EFF proposals could hinder telematics insurance companies in US

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Digital rights group the Electronic Frontier Foundation has moved to dismantle copyright legislation that prevents car owners from tinkering with their own vehicle's software programming.

The USA’s Digital Millennium Copyright Act (DMCA), a series of copyright laws that aims to protect the rights of both copyright owners and consumers, restricts access to a car’s electronic control unit (ECU) on the grounds of vehicle safety.

A host of requests have been filed with the Librarian of Congress in the hopes of retracting some parts of the DMCA, such as the car-specific legislation. However there is a worry that this could interfere with telematics companies, which use ECUs to track vehicle movements.

Opting out

Telematics, a term used to describe the combination of telecommunications, vehicular technologies, road transportation, road safety, electrical engineering and computer science, is used by financial companies to provide car insurance for certain demographics.

Drivers that are looking for a more affordable insurance premium might agree to the vehicle tracking that telematics provides. For example high risk groups might be looking to demonstrate they are worthy of a lower quote and careful drivers could use the technology to prove they are attentive on the road.

Consumers argue that the EFF’s proposals give them the ability to opt out of telematics technologies if they become more commonplace in the future by modifying the code found in these vehicle ECUs.

The EFF does say that not all ECI code is copyrightable and not all ECUs are locked down in a way that prevents DCMA liability, but it is concerned that consumers should not have to hire a lawyer to discover which code can be edited without reprimand.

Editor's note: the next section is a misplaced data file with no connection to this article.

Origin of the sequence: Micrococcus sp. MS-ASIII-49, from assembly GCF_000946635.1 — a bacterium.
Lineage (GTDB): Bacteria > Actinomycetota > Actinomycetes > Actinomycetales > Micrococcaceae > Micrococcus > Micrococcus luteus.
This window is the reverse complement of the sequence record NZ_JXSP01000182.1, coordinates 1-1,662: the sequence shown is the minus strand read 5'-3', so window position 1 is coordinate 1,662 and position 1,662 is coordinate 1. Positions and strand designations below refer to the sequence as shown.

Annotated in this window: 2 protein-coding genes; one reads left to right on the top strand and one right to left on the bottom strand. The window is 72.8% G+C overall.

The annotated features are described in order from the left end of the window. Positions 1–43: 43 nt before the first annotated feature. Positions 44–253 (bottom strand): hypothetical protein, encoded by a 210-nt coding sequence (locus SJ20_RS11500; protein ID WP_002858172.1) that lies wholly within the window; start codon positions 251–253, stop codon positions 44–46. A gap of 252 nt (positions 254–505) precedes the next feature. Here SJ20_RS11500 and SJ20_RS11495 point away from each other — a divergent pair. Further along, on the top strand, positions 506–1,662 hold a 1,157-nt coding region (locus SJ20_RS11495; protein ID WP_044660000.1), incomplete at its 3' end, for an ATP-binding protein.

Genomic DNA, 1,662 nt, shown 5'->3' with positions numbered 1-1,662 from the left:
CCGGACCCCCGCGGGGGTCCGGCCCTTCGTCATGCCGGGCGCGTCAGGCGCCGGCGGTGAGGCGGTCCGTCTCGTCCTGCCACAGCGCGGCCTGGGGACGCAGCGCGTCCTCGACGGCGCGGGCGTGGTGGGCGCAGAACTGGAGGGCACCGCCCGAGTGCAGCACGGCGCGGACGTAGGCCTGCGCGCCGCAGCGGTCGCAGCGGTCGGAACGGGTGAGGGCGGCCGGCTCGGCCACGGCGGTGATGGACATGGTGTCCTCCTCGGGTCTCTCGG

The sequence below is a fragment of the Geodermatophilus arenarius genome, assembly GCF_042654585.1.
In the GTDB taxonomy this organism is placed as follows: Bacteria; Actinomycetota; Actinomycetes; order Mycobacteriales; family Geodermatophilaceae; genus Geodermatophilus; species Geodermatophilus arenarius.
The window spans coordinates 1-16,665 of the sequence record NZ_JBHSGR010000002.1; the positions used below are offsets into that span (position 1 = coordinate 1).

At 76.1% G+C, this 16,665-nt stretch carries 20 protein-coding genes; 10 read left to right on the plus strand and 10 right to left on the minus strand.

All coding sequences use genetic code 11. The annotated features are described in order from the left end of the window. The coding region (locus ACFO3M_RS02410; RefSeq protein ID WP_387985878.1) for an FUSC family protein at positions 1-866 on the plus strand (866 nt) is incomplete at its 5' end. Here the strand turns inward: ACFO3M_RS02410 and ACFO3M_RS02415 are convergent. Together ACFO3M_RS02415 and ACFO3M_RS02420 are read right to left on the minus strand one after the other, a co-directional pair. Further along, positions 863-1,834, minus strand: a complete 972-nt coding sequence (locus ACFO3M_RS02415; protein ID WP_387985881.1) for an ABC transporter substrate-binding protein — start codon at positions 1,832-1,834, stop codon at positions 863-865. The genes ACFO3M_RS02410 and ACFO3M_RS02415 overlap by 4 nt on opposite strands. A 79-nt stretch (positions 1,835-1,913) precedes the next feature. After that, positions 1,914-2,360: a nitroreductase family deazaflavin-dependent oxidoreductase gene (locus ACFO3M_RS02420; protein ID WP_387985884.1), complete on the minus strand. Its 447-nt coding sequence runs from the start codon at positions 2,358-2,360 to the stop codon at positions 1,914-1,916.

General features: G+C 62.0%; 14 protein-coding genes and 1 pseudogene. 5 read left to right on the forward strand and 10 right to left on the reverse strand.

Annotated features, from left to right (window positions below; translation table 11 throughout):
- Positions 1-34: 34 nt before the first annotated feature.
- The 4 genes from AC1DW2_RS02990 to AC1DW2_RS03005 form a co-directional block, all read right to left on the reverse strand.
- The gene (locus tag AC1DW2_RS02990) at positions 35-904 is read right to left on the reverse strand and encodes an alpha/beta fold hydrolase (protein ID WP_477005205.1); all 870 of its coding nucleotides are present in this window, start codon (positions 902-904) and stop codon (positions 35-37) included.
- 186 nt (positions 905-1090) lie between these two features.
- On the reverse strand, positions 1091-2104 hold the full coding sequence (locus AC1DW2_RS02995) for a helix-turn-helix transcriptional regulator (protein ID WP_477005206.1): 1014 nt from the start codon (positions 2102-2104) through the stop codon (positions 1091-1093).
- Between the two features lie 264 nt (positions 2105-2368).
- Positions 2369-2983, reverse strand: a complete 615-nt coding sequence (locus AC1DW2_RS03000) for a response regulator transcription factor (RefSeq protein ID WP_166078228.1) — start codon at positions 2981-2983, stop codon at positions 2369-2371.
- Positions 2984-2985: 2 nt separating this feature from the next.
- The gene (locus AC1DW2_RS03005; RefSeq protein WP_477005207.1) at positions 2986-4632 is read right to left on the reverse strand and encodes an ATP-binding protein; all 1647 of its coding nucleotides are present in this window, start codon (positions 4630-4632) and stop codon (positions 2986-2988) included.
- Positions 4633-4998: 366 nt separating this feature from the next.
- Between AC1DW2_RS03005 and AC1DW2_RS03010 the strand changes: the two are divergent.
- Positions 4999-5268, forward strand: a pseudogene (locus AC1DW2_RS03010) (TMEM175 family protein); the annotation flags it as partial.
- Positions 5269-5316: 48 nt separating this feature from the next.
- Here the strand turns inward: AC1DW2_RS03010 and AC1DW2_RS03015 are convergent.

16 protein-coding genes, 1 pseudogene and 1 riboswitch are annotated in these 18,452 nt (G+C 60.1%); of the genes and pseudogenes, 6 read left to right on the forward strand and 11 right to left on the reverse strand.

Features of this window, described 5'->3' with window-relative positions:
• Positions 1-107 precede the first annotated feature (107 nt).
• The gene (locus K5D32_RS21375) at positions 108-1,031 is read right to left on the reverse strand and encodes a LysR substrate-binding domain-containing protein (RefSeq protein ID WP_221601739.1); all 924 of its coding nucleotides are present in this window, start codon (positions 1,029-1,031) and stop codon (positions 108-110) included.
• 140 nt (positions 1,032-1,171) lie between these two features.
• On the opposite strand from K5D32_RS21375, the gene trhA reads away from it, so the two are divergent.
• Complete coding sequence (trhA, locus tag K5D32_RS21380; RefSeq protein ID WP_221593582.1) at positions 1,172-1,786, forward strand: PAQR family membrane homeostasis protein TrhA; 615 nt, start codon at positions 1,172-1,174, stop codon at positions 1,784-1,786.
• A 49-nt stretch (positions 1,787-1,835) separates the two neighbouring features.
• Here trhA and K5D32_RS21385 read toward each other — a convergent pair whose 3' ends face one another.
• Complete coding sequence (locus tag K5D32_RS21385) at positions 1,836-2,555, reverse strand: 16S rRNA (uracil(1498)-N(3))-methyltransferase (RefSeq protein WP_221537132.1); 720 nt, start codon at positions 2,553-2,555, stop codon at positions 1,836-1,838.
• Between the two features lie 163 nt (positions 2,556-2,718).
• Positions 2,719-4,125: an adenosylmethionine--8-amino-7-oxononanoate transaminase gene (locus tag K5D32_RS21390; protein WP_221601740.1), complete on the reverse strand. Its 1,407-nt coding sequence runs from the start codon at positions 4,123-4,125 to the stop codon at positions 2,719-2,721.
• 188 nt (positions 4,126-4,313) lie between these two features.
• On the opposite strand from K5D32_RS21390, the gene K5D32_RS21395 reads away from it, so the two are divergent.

An unhappy insurance community

In a statement to Connected Car Tech, the Insurance Information Institute said that car insurance companies in the US would be unhappy if drivers had the opportunity to alter their vehicle’s ECU code.

“I doubt strongly that a typical U.S. auto insurer would want a situation whereby their policyholder could manipulate the auto insurer-installed telematics device,” it said.

“Changing the ways in which driving data is collected by an auto insurer would defeat the purpose of writing a telematics-based policy.”

It is unclear how long the EFF will have to wait to see the results of its legal campaign, but there is a good chance they will find an opponent in many of the country’s insurance companies that make use of telematics technology.



Zurich responded to Connected Car Tech's call for comment on the situation with the following:

"While generally favoring increases in personal freedom when coupled with personal responsibility, Zurich does not currently support efforts to modify section 1201 of the Digital Millennium Copyright Act (DMCA) as it pertains to access to the code of the electronic control units (ECU's).

As drive by wire, adaptive cruise, lane centering and other safety innovations are increasingly built into vehicles, the interconnectedness of safety and operational systems is also drastically increasing with each model year. By allowing access to the ECU, the liability for system failures and any resulting accidents increases for anyone altering the OEM code, whether they intended the result or not.

In our view, the systems should remain protected at this time, not necessarily to protect intellectual property, but rather to maintain the integrity of the safety systems reliant on the code."

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